Member of the Camelid, the Llama, is the national animal of Bolivia. This animal is strong, tough and can carry massive loads. Bolivia’s national animal, the llama, also has strong feet which enable it to carry loads in the rocky areas. This has made them be used as pack animals for thousands of years. When the llama feels threatened, they can kick and also bite in self-defense. The llama is a unique animal as when it gets angry with you, it can spit on you. Their ability to carry heavy loads in the rocky areas of Bolivia might have informed the decision to declare them the national animal of Bolivia.
Llamas are mostly found in Andes Mountains. They can also be found in other rocky parts of Bolivia. In South America, the llamas are the largest camelids. They are used for transportation, and can also provide security. Their wool is used to make woven clothing like sweaters, gloves, winter caps and coats. There are approximately 2.5 llamas in the world today (Natural history on the net). The llama is usually used in national festivals, perhaps the reason it is considered the national animal symbol of Bolivia.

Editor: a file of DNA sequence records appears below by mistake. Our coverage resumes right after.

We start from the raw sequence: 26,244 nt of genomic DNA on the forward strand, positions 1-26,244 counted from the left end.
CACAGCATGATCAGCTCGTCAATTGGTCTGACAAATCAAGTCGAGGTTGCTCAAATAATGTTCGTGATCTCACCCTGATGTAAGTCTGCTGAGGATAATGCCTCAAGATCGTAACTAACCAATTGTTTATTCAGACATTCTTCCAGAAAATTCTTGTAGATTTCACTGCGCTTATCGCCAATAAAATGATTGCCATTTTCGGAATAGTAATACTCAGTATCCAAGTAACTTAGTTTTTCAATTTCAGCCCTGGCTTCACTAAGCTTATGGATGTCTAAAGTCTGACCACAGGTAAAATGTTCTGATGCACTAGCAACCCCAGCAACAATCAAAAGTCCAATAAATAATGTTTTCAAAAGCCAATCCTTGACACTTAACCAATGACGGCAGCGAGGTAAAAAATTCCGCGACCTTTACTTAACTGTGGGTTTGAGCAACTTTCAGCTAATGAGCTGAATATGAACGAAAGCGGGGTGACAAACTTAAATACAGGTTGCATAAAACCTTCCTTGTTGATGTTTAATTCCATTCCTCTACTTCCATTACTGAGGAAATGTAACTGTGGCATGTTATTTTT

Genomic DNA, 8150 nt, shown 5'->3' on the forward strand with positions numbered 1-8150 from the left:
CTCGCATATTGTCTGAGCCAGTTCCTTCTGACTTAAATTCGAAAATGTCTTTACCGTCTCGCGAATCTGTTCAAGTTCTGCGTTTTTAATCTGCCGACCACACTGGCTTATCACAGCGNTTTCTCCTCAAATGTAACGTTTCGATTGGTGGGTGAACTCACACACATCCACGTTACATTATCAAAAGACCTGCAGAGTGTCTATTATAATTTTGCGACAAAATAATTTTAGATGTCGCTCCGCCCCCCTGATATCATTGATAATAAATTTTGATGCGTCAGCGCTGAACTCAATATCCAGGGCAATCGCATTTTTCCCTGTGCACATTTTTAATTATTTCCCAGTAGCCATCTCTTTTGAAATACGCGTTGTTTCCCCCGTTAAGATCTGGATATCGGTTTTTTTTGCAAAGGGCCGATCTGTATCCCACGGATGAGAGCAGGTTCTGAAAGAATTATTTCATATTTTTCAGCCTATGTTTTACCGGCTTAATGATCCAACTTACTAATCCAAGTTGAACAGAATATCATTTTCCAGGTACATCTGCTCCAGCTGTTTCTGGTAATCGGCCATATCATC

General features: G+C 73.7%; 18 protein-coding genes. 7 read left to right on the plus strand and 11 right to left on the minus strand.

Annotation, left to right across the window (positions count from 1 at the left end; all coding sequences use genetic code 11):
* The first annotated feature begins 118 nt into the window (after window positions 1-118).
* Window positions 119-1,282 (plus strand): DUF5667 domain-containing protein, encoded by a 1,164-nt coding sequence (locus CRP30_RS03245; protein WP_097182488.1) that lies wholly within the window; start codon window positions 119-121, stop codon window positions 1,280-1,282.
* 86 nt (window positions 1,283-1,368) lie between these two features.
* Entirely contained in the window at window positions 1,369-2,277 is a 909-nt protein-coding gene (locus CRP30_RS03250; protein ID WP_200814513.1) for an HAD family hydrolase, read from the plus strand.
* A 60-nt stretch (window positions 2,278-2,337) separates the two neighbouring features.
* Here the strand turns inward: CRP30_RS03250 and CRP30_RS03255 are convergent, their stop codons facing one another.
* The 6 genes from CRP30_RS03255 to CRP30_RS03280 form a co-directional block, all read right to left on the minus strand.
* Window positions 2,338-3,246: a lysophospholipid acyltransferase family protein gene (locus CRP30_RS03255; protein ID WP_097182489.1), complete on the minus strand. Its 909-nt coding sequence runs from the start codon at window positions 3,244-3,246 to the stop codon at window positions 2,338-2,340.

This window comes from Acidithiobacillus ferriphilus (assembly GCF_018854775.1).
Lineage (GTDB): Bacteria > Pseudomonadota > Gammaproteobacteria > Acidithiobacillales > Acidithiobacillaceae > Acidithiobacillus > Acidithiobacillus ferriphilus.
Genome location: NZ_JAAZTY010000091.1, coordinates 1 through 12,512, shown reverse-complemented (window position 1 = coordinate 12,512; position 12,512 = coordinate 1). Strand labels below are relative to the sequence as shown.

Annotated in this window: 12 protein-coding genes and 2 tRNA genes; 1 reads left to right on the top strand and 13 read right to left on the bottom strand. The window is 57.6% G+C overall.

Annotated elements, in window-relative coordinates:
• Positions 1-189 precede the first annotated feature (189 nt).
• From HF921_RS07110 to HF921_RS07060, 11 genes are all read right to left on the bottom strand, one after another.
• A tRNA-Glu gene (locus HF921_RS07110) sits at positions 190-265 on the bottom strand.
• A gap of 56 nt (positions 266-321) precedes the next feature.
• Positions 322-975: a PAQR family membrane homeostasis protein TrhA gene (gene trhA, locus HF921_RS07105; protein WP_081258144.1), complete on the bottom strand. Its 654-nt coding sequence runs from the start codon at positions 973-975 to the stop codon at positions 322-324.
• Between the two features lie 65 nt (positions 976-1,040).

Facts about the National Animal of Bolivia (llama)
- Common name: llama
- Scientific name: lama Glama
- Classification: camelidae
- Average height: 1.7m
- Average length: 1.2m
- Average weight: 130kgs
- Speed: 45km/h
- Life expectancy: 40-50years
- Gestation: 11.5 months
- Predators: human beings, pumas and lions
- Diet: grass, hay and grains
The llamas have a coarse hair with an incredibly soft undercoat. Their wool and fetuses are used to perform a lot of rituals in Bolivia. The image of the llama has been used on the coat-of-arms of Bolivia making it qualify as the national symbol of Bolivia. Mature llama can eat up to 10-pound of a bale per day.